15 Ways to Tell If You're Dehydrated
Dehydration—when the level of water in the body drops below what is necessary to function properly—isn't just a case of dry mouth or feeling a little parched. In hot weather, it can quickly become a serious medical condition that affects vital body systems like the brain and heart. Chronic dehydration can cause symptoms that seriously affect your quality of life. The first step in preventing it is to recognize it: These are 15 of the things that dehydration does to your body.
Your Skin Flushes
An early sign of dehydration can be flushed skin, a signal that the body needs more water to quell inflammation.
Your Body Temperature Rises
Without enough of the body's natural coolant—water—dehydration may cause you to develop a fever. If this is the case, hydrate and move to a cool environment immediately. A cool shower, bath or cool, wet compresses can help bring an elevated temperature down. If you or someone you're with has a fever over 102F, seek medical help right away.
Your Muscles Cramp
"Heat cramps" are caused by exertion in very hot environments. Excessive sweating can deplete your electrolytes, which can cause muscles to seize up. These cramps are most commonly felt in your arms, legs, abdomen or back.
You May Get Thirsty
As you become depleted of fluids, your body may send a "check engine" signal in the form of thirst, nudging you to drink some water. But that's not always the case; dehydration can sneak up on you, and your first sign can be one of these other symptoms.
A good rule of thumb, especially during hot weather: Don't wait until you're thirsty to drink water.
Your Urine Darkens
Urine should be clear or very light yellow; that's a sign that your kidneys are getting enough fluid to do their job. If your urine is a darker yellow, it can indicate that you're dehydrated.
You Feel Dizzy or Weak
Dehydration can cause your blood pressure to drop and less blood and oxygen to reach the brain. That can leave you with feelings of dizziness or weakness. If you or someone you're with faints or loses consciousness, seek medical attention ASAP.
You Feel Nauseous
Dehydration can cause stomach upset, including nausea and vomiting. Throwing up eliminates more fluids from the body, which can make dehydration worse.
On the flipside, an illness that causes vomiting and diarrhea can itself result in dehydration. This is the most common cause of dehydration in children.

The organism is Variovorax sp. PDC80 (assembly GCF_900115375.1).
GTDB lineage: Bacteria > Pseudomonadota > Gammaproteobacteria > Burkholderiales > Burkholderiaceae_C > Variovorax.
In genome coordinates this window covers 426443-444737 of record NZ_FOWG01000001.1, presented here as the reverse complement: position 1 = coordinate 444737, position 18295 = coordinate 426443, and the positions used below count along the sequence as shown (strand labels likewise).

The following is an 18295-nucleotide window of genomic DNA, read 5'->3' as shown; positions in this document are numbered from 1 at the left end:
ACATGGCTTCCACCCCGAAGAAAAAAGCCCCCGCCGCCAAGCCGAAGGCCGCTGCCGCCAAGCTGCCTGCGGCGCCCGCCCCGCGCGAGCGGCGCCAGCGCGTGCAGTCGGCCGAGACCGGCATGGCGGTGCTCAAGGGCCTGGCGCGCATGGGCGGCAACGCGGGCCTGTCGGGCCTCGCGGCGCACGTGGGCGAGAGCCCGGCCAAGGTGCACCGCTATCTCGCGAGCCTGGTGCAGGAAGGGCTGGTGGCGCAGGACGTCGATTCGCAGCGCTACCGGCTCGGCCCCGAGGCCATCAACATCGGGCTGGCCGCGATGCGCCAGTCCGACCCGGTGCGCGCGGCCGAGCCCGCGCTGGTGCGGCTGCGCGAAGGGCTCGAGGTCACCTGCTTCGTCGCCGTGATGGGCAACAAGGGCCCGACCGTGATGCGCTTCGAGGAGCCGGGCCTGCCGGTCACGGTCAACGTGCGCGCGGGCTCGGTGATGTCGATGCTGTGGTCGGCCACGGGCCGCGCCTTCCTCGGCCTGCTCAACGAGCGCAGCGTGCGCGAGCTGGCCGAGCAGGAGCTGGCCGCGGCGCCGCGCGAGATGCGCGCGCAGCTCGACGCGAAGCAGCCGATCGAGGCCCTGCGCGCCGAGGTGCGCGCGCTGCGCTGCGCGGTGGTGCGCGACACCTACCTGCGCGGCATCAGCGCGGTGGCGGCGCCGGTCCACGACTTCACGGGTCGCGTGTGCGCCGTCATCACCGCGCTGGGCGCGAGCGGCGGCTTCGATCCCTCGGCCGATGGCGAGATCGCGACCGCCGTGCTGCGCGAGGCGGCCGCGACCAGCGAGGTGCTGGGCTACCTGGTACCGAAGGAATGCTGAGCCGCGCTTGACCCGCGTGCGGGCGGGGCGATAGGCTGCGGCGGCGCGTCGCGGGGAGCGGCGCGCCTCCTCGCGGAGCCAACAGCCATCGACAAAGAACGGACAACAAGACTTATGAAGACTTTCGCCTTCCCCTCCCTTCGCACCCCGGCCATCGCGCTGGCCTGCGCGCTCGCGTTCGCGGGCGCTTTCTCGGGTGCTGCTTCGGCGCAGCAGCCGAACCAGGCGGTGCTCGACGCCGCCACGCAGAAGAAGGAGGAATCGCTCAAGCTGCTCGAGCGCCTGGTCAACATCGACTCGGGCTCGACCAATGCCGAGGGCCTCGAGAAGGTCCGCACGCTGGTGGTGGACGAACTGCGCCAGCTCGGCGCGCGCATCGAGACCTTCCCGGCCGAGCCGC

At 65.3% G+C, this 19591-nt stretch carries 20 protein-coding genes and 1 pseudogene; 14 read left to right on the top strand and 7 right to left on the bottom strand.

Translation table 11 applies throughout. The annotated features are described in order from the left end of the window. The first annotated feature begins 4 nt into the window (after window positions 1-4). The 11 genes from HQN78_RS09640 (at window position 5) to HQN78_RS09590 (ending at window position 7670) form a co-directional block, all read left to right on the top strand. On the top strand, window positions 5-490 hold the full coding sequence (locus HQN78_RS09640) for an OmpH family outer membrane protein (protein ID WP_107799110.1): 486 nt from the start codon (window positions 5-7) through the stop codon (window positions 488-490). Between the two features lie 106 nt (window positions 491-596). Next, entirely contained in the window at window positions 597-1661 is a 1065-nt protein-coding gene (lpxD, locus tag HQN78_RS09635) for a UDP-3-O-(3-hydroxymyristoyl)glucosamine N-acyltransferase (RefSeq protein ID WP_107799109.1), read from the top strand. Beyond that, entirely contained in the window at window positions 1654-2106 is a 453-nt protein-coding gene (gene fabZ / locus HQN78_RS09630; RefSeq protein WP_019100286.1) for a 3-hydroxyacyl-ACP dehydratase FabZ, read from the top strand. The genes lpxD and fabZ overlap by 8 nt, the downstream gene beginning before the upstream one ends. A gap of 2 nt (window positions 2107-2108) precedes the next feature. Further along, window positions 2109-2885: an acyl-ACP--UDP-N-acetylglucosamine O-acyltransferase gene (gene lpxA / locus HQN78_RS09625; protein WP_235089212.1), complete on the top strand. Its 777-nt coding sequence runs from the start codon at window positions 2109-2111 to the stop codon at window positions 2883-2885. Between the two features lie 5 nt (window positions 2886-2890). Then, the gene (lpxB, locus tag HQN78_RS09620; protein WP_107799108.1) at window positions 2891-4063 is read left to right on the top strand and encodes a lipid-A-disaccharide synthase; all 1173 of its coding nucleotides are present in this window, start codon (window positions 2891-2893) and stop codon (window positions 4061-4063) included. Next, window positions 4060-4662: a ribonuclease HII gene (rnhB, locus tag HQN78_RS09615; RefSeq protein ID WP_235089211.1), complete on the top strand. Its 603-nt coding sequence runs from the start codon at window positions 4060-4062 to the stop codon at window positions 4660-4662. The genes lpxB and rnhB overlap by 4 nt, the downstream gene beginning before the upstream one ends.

Your Mouth May Be Dry
A dry mouth can be one of the first signs of dehydration.
You Get a Headache
When you're dehydrated, the brain loses fluid, causing it to shrink and pull away from the skull. That tension can can cause a headache (one of the reasons why it's a common symptom of a hangover; alcohol dehydrates you). Dehydration can also trigger migraines.
You Become Constipated
Plenty of fluids are necessary to keep your digestive tract running smoothly, and when you're dehydrated, your bowels may move less frequently or not at all, causing stomach discomfort.
You Have Bad Breath
Dehydration can cause a lack of saliva, causing an increase in bacteria throughout your mouth. The result: Stinky breath.
You May Stop Sweating
With body fluids depleted, you may stop sweating and your skin may feel dry. This is a symptom that dehydration is severe. Without sweating, the body can no longer cool itself and will continue to overheat.
Your Heart Rate May Rise
When there's less water in your body, the amount of circulating blood decreases and the blood itself thickens. That means the heart has to work harder to pump blood everywhere it needs to go. That can cause a rapid heartbeat or palpitations. If
You May Feel Confused
Another symptom of severe dehydration, confusion or hallucinations can result from less blood or oxygen reaching the brain. This symptom warrants immediate medical attention.
You May Go Into Shock
Heat stroke—a condition that results when your body overheats—can cause your blood pressure to drop to dangerously low levels, leading to shock, which can be fatal.
Avoid heat stroke and dehydration by drinking plenty of water, especially during warmer weather. Experts advise drinking five to seven cups a day, and you may need more when it's hot or you're physically active. Sip water throughout the day—remember, don't wait until you become thirsty.
As for our current pandemic: To get through it at your healthiest, don't miss these 37 Places You're Most Likely to Catch Coronavirus.
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